The English Disease (Hardcover)
Algonquin Books, 9781565122574, 256pp.
Publication Date: May 23, 2003
Belski suffers guilt over his own contribution to the decline of the Jewish religion, especially since he married a gentile and now has a gentile daughter. As if he can't conjure up enough angst on his own, his great-grandfather appears before him in a dream to admonish him for neglecting the obligations of his faith.
For Belski, the dilemma is how an assimilated intellectual can connect with an ancient and irrational (to him) religion without losing his sense of self. Is he the self-hating Jew that his obstreperous colleague pegs him for? Can his wife and daughter bully him into opening up his heart and letting in a little joy? Belski tries to come to grips with the meaninglessness of modern life, the demands of tradition, the nature of love and fidelity, and the true significance of the lyrics to Goodnight Irene.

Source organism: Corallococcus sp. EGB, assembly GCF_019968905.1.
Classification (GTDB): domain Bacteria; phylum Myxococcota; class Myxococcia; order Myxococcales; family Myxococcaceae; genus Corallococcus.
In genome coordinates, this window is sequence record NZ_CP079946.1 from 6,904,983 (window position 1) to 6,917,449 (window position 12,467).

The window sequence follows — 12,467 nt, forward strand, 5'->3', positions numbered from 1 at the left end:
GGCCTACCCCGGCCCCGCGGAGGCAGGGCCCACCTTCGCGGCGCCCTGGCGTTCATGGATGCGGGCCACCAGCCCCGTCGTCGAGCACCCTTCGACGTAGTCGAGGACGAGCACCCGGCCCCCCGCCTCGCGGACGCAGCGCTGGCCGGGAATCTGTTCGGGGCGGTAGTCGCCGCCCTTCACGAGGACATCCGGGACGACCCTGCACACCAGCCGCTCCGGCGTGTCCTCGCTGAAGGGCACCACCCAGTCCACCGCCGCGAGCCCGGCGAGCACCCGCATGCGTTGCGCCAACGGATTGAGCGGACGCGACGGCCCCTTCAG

Joseph Skibell has written a novel that is sad, funny, daring, and ultimately redemptive.
About the Author
As director of the Richard Ellmann Lectures in Modern Literature from 2008 to 2015, he sang and played guitar onstage with both Margaret Atwood and Paul Simon. A professor at Emory University, Skibell has also taught at the University of Wisconsin and the Michener Center for Writers at the University of Texas. Recently a Senior Fellow at the Bill and Carol Fox Center for Humanistic Inquiry, he is the Winship Distinguished Research Professor in the Humanities at Emory University. A native Texan, he lives mostly in his head.